A man for all seasons, all continents
He is a pretty good basketball payer too for an old guy. I remember how I used to dislike his trademark finger wag after he blocked a shot, but now find it part of the fun of watching the many play. I hope he is a role model for other players and other people on this continent and other continents.
If you're really lucky, you get to meet a Dikembe Mutombo maybe once or twice in your life.
He's a man of faith and charity, a man of humility and dignity. He understands that God blessed him with certain gifts and that with those gifts come responsibilities and opportunities.
His smile lights up every room he enters. He laughs a lot and makes others laugh, too.
Indeed, it's that booming laugh and raspy voice and huge smile that have made teammates laugh for all 17 of Mutombo's NBA seasons. Or maybe it's the way he still bounces down the hall on his way to the locker room, how he seems to look for the good in everyone and every day.
Mutombo's lasting imprint was that he understood he could make a difference, and he did so with both his money and his time.
His charitable work is why President Bush invited him to the State of the Union address a year ago, and it's why NBA commissioner David Stern lavished him with praise and admiration Wednesday night.
"He's a great man," Stern said simply.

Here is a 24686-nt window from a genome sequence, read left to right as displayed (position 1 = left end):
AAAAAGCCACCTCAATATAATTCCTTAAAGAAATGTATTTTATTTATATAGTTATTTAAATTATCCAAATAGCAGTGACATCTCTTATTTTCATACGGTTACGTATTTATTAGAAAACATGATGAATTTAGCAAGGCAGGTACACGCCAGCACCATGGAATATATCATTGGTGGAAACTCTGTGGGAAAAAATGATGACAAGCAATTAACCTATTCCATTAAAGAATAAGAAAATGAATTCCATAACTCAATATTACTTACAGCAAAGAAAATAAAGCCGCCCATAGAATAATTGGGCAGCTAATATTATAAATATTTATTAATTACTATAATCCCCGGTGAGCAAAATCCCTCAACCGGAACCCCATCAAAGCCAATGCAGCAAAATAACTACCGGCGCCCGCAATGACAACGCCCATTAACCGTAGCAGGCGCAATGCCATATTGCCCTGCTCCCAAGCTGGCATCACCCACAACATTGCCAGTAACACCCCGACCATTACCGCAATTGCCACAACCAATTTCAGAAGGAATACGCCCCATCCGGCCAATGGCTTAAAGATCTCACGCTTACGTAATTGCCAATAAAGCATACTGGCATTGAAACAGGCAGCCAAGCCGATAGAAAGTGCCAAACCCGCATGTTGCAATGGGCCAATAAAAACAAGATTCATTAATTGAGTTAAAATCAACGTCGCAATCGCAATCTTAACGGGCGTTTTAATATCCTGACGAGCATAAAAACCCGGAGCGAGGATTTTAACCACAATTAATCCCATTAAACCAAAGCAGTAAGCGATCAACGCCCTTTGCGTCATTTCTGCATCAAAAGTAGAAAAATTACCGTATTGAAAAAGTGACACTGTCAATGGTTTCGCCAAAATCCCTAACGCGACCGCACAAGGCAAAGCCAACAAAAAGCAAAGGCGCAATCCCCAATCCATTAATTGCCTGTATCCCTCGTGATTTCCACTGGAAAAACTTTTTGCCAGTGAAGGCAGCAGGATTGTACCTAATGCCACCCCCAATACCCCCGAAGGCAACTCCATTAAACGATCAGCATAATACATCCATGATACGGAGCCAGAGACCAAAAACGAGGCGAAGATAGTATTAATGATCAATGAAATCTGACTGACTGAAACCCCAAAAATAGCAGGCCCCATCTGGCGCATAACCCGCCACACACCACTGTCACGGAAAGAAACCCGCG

Mutombo has led or been part of charitable efforts on five different continents. Stern remembers accompanying him on a trip to South Africa in the early 1990s.
"I was there at the beginning and watched what he wanted to do," Stern said. "I was there for his first meeting with Nelson Mandela. I've been in love with him ever since."
Alston and others say they'll remember how Mutombo never lost his love of the game, how he never seemed to have a bad day.
Fans will remember him for being the second-greatest shot blocker of all time (behind Hakeem Olajuwon) and for that signature finger wag. They'll remember him for being one of those rare people who gets it in every sense of the word.
He contributed $15 million of the $29 million he raised to build a hospital and research center in the Congo. He's involved in an array of other charitable efforts.
"When we did our mission statement, we said basketball is No. 1 and social responsibility No. 2," Stern said. "NBA Cares could be Dikembe Cares because he sets the standard for social responsibility."
During a video tribute that aired at halftime Wednesday night, Mutombo's teammates poked fun at his voice and his unshakable belief that he has never fouled.
Beyond the laughs, though, was the understanding that this is a remarkable human being and that each and every one of them is lucky to have known him.
"I wish every player in this league had a chance to be his teammate," Tracy McGrady said. "He's inspiring."
After Alexander and Stern had finished speaking, after the gifts had been given and it was time for Mutombo to speak, he did so only briefly.
"I just want to thank God for all His blessings," he said.